NFL Hands Tough Penalties to Unvaccinated, Concussive Teams


During the off-season, the NFL strongly encouraged vaccination, rather than requiring its players and other team personnel to be vaccinated against Covid-19.

That approach has changed, with boot camps kicking off in earnest next week and the regular season kicking off less than two months later.

Commissioner Roger Goodell sent a memo to all 32 teams on Thursday, outlining the Covid-19 guidelines for the 2021 season and detailing severe penalties, including forfeiture of games, for teams with unvaccinated staff. Any forfeit could result in non-payment to players if infections are known to cause an epidemic.

The NFL hopes to complete its regular season and playoff roster within the scheduled time frame and will only postpone competitions under government or medical orders.

The note stated that if an unvaccinated player or staff member is shown to have caused an outbreak that resulted in a schedule change, the team that experienced the outbreak would be held financially responsible for the other club’s expenses. If the match cannot be postponed, the team that experienced the epidemic will be forfeited.

For playoff seeding purposes, that team will be credited with a loss and the other with a win. Should an outbreak occur in a “breakthrough” infection among vaccinated individuals, the NFL will seek to minimize competition and financial disruption for both teams. Dawn Aponte, the league’s chief football executive, said the terms of the memo were agreed with the NFL Players Association.

The NFLPA did not respond to a request for comment.

While the grade doesn’t mandate vaccination, it represents the NFL’s strongest stance ever during the coronavirus pandemic and shows how seriously it takes avoiding the hurdles of 2020. The new directives highlight the ongoing question. employers should require workers to be vaccinated Draw a hard line between vaccinated team personnel and colleagues who are reluctant or unwilling to be vaccinated.

Minnesota Vikings assistant coach Rick Dennison was fired on Friday for refusing to be vaccinated. ESPN reported. The team explained that it continues to discuss the matter with Dennison and that the league does not qualify for exemption from coronavirus protocols. New England Patriots assistant coach Cole Popovich also left his team due to virus guidelines. According to ESPN.

In June, the NFL said unvaccinated team personnel would lose access to Tier 1 staff members who were effectively banned from the field, boardrooms, and direct interaction with players.

Allen Sills, the NFL’s chief medical officer, said in a conference call with reporters that 80 percent of all players received at least one dose of the vaccine on Friday. Other sports leagues have reported high numbers of vaccines. The WNBA said in June that 99 percent of its players had been vaccinated, while the NBA reported 90 percent. More than two-thirds of Major League Baseball teams reported an 85 percent vaccination rate.

But there are still big differences in vaccination rates between NFL teams; Nine teams report over 90 percent of their players, while five teams have rates below 70 percent.

Goodell’s memo received support from the White House.

“We definitely believe the biggest takeaway is getting vaccinated is our ticket back to normal,” President Biden’s press secretary, Jen Psaki, told a news conference Friday. Said. But some notable NFL players opposed vaccination instructions after the league’s ordinance.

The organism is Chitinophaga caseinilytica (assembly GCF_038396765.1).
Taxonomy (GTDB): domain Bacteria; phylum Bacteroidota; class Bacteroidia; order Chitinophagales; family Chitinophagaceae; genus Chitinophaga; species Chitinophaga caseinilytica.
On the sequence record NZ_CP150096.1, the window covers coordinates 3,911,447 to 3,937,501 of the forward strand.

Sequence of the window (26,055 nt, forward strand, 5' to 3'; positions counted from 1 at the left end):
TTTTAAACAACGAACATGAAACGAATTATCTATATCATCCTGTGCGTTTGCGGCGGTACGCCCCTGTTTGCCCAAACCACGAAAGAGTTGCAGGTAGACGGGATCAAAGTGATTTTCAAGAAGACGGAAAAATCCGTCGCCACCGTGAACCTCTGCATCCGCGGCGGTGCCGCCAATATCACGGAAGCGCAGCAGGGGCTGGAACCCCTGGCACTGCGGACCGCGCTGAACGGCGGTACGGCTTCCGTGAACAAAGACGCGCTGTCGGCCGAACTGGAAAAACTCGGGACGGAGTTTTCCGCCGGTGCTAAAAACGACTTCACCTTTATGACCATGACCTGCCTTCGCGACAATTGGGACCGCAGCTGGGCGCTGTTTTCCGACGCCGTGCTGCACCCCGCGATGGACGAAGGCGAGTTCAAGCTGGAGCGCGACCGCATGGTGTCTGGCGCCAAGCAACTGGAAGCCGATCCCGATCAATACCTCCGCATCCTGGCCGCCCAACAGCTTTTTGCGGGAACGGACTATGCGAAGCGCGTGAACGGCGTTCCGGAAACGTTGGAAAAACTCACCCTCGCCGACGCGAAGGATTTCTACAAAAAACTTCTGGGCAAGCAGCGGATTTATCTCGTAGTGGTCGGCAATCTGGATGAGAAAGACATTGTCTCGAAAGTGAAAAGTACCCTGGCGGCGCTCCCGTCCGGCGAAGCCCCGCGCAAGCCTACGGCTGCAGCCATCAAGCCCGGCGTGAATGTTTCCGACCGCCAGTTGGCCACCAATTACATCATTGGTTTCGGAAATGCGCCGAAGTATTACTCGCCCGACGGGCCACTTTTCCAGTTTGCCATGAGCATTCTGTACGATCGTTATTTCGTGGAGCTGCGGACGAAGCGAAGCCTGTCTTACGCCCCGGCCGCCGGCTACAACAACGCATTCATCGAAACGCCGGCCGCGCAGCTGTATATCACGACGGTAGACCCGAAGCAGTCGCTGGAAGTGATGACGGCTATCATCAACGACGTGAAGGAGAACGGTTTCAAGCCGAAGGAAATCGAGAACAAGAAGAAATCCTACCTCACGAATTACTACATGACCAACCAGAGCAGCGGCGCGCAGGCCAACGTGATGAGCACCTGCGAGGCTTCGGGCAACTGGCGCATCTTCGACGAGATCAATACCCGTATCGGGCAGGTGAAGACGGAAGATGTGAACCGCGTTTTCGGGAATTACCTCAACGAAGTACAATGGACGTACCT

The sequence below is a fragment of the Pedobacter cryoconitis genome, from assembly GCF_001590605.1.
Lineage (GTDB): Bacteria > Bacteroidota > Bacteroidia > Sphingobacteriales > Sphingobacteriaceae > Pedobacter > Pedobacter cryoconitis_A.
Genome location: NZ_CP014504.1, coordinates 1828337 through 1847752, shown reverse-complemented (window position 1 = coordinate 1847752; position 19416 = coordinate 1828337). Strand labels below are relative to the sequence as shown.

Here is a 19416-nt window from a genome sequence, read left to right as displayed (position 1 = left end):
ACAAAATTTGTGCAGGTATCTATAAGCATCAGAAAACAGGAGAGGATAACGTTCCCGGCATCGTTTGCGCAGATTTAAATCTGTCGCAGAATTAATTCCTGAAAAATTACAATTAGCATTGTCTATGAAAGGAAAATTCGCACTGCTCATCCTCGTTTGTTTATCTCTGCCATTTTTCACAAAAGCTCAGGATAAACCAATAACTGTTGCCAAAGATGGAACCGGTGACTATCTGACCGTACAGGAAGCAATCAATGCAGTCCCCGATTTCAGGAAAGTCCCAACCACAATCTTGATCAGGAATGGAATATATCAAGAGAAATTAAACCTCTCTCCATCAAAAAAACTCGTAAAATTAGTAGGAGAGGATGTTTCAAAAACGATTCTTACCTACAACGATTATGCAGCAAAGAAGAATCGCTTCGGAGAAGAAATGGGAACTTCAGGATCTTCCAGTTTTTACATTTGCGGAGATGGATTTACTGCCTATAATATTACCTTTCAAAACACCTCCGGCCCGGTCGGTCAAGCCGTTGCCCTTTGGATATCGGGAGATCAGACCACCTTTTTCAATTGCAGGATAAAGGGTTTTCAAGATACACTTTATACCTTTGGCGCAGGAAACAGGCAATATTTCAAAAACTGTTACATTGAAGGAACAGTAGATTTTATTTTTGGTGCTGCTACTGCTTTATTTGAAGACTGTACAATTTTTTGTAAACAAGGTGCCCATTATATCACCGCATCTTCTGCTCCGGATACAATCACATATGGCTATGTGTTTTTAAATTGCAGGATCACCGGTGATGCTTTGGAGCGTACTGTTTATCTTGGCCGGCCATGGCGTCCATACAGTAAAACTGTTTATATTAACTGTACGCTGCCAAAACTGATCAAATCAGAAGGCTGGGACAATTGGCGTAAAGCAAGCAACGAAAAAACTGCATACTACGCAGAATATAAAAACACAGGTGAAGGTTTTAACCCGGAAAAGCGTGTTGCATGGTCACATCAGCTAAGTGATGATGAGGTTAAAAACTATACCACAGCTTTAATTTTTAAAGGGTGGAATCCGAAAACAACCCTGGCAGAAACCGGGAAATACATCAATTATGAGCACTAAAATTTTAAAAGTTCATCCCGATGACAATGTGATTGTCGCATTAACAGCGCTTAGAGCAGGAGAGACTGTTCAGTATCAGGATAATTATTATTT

“I never thought I’d say this, but being put in a position to hurt my team because I didn’t want to be involved in the vaccine makes me question my future at @Nfl,” said Arizona Cardinals wide receiver DeAndre Hopkins. a Twitter post that has since been deleted.

In another Twitter post, which was later deleted by its author, Tampa Bay Buccaneers, who fled Leonard Fournette, wrote, “I can’t get vaccinated……”.

In the off-season, Buffalo Bills wide receiver Cole Beasley was perhaps the league’s loudest vaccine challenger. He is constantly Messages posted on Twitter He voiced his resistance and on Friday argued with a vaccine-supporting teammate, defensive end Jerry Hughes.

Despite outbreaks at team facilities last season, a series of program changesThe league wrapped up its season between scheduled start and end dates. Aponte said the NFL is expanding roster sizes to account for players needing quarantine, and these rules will remain unchanged in 2021.

“I think the biggest difference between last year and this year is that there is a vaccine available that still has staff flexibility in place,” he said. “I think our goal of playing all 272 games in an 18-week season is both possible and remains our focus.”

In April, as Covid-19 vaccines became widely available, the NFL said that all coaches and support personnel without medical or religious grounds must be vaccinated or they would be restricted from interacting closely with players. As infection rates in the country decline, the NFL and the NFL Players Association have relaxed enforcement of virus-related protocols, such as masking and physical distancing measures for vaccinated individuals.

Unvaccinated players still face various restrictions, including daily testing, capacity limitations in weight rooms, and the requirement to travel on a separate plane.

While the numbers lag behind last spring and winter pandemic spikes, hospitalizations and new daily infections have increased in recent weeks with the emergence of the Delta variant. Sills said the high vaccination rates in the league gave him confidence that most players choose to get vaccinated.

“I think this reflects that they thought about this very carefully and thought about both the risks and benefits, and decided that in these cases, the benefits for themselves would motivate them to choose to start vaccinating,” Sills said.


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